Traditional LCD panel makers are suffering from increased number of panel makers and price competition from China, according to IDTechEx Research. Meanwhile, OLED TV will take longer than originally thought to become dominant due to technical challenges faced. In 2012, Samsung Electronics moved their LCD business units into a separate entity.
One report suggests that the Taiwanese have invested US$60 billion in the LCD industry and seen a return of just US$40 Billion. Some Japanese makers, despite having superb technology, have seen recent losses in some cases equal cumulative profits of the preceding 5 to 10 years. For years the top five in the LCD business, in order, were Samsung, LG Display, Innolux, AUO and Sharp. Now, as evidence of China’s progress, in late 2012 Chinese BOE is No.5 for notebooks and monitors and China Star (CSOT) No.5 for TVs.
All this has driven panel makers to seek differentiation such as 3D capability. Now the hot topics are OLED and high resolution LCDs (4K), says Raghu Das, CEO of IDTechEx. Leading TV manufacturers like Samsung, LG, Panasonic and Sony are searching for different technological innovations. The different approaches mean little cross fertilization of know-how or equipment.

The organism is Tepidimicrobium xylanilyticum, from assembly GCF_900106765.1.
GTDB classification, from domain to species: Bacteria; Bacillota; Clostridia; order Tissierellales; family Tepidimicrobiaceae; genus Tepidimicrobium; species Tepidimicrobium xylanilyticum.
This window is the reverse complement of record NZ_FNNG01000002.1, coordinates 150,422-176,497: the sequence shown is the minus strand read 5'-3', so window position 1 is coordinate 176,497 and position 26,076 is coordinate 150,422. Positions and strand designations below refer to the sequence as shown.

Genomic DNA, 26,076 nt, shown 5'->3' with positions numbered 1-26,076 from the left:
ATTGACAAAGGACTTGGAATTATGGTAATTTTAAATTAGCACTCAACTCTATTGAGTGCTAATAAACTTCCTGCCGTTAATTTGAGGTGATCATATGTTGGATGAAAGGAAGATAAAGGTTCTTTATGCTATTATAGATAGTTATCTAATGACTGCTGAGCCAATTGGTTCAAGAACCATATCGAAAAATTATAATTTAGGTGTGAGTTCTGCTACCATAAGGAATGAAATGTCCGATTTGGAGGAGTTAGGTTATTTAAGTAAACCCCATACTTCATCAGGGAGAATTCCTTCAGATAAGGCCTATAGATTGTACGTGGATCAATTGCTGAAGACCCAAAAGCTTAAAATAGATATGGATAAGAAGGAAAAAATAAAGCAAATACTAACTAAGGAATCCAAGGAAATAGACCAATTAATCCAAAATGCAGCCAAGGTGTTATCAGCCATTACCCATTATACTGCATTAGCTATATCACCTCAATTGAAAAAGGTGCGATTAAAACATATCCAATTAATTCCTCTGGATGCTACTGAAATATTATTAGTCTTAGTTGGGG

Samsung invested US$4.8 billion in 2011, US$6 billion in 2012, and will invest US$4 billion in 2013. It has sold more than 100 million OLED displays used in the galaxy S series alone. The first OLED TVs are available from LG now at a staggering price of US$10,000. Sales will be limited at this price point for the immediate years.
The technically easier differentiation is to move to higher resolution LCD TV, e.g. 4K. Film makers are adopting suitable resolution cameras and so content will be available. Critics say that most cannot see the difference, but in reality consumers like to future proof as they expect a TV to last for many years. The higher resolution will benefit PC monitors and console gaming experiences too.
In the short term, IDTechEx Research expects that 4K LCD TV sales, which will be more readably available, will sell more units than OLED TV. OLED TV will take longer than originally thought for these to become dominant, given the technical challenges faced. Investors hoping that OLED TVs would result in new factories and new equipment orders may find the opportunity not quite as big, with companies expected to repurpose existing aSi TFT plants to IGZO TFT manufacture.
Switching a factory involves taking an otherwise revenue producing plant offline, and setting up and achieving a satisfactory yield is not trivial, as Sharp has recently found. Panel makers, having typically spent 65% of the cost of LCDs on the materials alone, have ambitions to move up the supply chain, even making materials, observes IDTechEx.